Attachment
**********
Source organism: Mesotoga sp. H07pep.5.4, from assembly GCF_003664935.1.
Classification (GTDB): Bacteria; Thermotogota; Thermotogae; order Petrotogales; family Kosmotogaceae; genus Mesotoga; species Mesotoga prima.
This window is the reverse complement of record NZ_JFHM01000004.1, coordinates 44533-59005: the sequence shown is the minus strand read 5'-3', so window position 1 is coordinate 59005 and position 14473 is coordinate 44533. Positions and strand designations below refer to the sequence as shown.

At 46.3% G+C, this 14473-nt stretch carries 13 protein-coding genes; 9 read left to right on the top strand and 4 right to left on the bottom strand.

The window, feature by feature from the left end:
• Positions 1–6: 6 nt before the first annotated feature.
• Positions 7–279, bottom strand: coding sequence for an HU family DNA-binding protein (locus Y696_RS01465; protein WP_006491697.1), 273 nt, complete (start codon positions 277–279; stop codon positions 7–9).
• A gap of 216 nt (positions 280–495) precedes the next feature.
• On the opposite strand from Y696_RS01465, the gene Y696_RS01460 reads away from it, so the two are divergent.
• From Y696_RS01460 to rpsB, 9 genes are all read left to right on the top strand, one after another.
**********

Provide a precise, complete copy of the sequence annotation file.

Source organism: Mesotoga sp. H07pep.5.4, from assembly GCF_003664935.1.
Classification (GTDB): Bacteria; Thermotogota; Thermotogae; order Petrotogales; family Kosmotogaceae; genus Mesotoga; species Mesotoga prima.
This window is the reverse complement of record NZ_JFHM01000004.1, coordinates 44533-59005: the sequence shown is the minus strand read 5'-3', so window position 1 is coordinate 59005 and position 14473 is coordinate 44533. Positions and strand designations below refer to the sequence as shown.

At 46.3% G+C, this 14473-nt stretch carries 13 protein-coding genes; 9 read left to right on the top strand and 4 right to left on the bottom strand.

The window, feature by feature from the left end:
• Positions 1–6: 6 nt before the first annotated feature.
• Positions 7–279, bottom strand: coding sequence for an HU family DNA-binding protein (locus Y696_RS01465; protein WP_006491697.1), 273 nt, complete (start codon positions 277–279; stop codon positions 7–9).
• A gap of 216 nt (positions 280–495) precedes the next feature.
• On the opposite strand from Y696_RS01465, the gene Y696_RS01460 reads away from it, so the two are divergent.
• From Y696_RS01460 to rpsB, 9 genes are all read left to right on the top strand, one after another.